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Long Focus Tube Experiment

We liked the thinking behind the full-length focus tube design and were optimistic when we deployed it. It worked super-well for a couple of weeks before failing to get readings at the bottom of the tank. We took it apart and found that dried debris at the bottom of the tube had formed a spongy deposit that prevented reliable reflections when the tank was empty. We hadn’t thought of this failure mode and it appears to be repeatable in that, as fast as it’s cleaned it reforms fairly quickly. But, on the other hand, when the tank is near empty, the level is not nearly as important to know as when it’s near full so we made the decision to continue to use it.

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Debris at Bottom of Long Focus Tube

If this were the only failure mode, we would be fine. Unfortunately, we learned the small holes in the focus tube still allows debris into the tube and it still ends up unable to read. It just takes longer to fail. This level sensing solution worked for us about 60% of the time so still is notably better than the short focus tube. But it still has the same failure modes: 1) needs frequently cleaning, and 2) the aluminum tube will corrode away in 12 to 18 months if used continuously.

We don’t mind having to replace the focus tube every 12 to 18 months if the system is reliable and works.  But, having to clean it every month or two really doesn’t work. It’s not that pleasant to work with black water systems. But what really makes this black water level sensor unacceptable for our uses is it only reads roughly 60% of the time. It’s a great set of ideas that is considerably better than past designs, but was still just not reliably giving us black water levels.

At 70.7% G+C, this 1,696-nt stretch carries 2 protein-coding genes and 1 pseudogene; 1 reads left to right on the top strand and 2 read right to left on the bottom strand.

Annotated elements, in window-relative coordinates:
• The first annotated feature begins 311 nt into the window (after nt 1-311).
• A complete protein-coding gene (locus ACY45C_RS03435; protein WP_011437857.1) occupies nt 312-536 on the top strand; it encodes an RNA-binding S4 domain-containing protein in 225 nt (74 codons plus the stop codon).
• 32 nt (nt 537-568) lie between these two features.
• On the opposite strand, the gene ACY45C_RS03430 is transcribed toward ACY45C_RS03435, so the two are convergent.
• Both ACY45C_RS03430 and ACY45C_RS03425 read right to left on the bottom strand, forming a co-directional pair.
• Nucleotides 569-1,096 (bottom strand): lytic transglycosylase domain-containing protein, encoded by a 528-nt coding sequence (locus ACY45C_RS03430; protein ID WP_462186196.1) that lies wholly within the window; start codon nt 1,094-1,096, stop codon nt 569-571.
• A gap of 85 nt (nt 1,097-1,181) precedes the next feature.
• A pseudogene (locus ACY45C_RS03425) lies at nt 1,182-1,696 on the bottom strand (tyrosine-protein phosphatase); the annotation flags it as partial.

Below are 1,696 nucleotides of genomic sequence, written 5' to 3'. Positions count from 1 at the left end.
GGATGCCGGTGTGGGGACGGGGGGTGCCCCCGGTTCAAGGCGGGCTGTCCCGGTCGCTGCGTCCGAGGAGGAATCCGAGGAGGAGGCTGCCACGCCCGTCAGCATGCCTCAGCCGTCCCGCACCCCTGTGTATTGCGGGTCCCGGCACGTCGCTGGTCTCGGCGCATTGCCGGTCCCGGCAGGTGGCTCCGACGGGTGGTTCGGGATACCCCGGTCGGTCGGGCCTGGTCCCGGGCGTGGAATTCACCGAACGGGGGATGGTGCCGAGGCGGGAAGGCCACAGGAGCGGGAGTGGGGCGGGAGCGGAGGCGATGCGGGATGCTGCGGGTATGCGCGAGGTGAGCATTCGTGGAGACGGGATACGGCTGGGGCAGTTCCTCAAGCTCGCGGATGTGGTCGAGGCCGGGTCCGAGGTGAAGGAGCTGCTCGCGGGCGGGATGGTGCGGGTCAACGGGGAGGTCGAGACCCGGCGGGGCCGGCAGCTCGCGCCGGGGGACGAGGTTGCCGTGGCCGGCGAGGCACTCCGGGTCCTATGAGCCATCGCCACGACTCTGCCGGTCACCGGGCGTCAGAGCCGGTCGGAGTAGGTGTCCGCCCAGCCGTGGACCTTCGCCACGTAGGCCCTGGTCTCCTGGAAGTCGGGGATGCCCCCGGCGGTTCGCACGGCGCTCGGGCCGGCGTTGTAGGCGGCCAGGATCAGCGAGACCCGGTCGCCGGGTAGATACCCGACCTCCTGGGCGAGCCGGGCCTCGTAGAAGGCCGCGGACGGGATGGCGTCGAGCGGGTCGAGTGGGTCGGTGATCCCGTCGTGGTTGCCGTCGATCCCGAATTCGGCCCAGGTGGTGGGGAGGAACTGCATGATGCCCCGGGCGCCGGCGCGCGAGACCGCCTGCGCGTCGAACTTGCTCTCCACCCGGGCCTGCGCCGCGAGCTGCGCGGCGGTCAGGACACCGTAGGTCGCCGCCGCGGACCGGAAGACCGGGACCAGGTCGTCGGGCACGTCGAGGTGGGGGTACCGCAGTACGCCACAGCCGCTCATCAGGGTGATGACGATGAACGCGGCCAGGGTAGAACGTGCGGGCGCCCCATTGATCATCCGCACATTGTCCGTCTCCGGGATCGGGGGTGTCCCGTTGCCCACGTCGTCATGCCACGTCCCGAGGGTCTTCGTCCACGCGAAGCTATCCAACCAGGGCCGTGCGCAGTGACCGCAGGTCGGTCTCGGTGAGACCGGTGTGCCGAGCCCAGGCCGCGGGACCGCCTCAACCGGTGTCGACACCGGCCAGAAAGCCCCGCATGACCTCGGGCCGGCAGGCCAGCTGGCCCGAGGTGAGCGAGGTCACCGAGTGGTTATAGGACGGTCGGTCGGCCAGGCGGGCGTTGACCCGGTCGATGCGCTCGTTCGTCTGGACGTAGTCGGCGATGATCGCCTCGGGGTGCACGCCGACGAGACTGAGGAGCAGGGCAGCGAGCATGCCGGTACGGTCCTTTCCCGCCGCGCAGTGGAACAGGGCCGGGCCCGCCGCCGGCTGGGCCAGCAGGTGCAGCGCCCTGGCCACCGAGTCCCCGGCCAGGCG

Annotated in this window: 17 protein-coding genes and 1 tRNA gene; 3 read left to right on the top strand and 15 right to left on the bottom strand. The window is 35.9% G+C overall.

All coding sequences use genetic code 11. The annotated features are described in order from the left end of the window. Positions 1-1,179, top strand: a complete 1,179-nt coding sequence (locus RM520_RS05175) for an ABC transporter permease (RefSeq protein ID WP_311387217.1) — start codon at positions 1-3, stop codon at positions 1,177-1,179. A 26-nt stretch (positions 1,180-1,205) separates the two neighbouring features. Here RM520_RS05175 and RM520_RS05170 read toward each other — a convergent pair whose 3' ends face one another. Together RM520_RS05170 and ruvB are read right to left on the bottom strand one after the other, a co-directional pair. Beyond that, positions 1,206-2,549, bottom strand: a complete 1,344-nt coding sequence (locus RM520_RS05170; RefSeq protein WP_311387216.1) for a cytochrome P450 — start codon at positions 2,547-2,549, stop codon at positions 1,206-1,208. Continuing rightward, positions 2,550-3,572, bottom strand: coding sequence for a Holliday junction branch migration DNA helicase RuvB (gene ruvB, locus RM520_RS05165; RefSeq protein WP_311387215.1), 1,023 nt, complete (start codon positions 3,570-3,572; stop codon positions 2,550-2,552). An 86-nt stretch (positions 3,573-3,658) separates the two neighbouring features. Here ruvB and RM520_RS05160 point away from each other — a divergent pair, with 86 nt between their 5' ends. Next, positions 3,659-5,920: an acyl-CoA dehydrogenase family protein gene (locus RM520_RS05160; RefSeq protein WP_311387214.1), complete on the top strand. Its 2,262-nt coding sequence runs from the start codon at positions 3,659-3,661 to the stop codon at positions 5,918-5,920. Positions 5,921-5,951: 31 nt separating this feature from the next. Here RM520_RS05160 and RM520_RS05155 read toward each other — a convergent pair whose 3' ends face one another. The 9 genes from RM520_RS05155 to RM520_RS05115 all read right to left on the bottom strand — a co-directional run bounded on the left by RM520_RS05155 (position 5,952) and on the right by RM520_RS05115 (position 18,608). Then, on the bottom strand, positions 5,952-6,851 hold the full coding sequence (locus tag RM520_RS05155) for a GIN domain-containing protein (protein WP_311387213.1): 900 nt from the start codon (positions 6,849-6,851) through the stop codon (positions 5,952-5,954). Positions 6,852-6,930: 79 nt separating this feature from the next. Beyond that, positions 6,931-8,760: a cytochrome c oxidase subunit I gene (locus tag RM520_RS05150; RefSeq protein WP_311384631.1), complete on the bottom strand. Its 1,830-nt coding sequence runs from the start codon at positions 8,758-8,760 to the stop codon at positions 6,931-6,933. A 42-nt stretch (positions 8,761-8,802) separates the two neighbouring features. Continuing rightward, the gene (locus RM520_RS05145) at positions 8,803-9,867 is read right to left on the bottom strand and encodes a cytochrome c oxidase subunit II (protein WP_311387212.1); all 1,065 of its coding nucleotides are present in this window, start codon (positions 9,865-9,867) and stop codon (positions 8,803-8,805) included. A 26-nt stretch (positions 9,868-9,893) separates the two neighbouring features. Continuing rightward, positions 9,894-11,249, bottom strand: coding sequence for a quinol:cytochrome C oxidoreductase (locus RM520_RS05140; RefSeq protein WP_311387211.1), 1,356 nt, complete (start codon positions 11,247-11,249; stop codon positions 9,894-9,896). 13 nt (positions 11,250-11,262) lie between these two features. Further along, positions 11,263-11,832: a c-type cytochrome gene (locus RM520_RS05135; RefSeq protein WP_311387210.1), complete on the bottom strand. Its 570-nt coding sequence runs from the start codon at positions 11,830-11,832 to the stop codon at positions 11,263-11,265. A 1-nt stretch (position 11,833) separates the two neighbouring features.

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Removing Long Focus Tube

Generation 4

Taking a page out of our fuel tank level sensing, we decided to move from ultrasonic sensing to pressure detecting. In the fuel system we have pressure sensors in the bottom of each tank and use the Maretron FPM100 to detect levels. What the FPM100 is doing is measuring the height of the fuel column based upon knowing the specific gravity of diesel and the pressure in the bottom of the tank. This system produces amazingly precise measurements. A frequent question when filling the fuel tanks, especially when a fuel truck is delivering fuel directly to the boat, is “how much do you need?” Sometimes we need to pre-purchase the exact amount of fuel needed, for example in in Rodrigues, Mauritus, so a reliable fuel measurement is particularly important to avoid over- or under-purchasing by a substantial margin. Over the years, the number we give is never more than 3% from what we actually take and sometimes within 10 gallons. When you are taking on well over 1,000 gallons of fuel, numbers this accurate are impressive.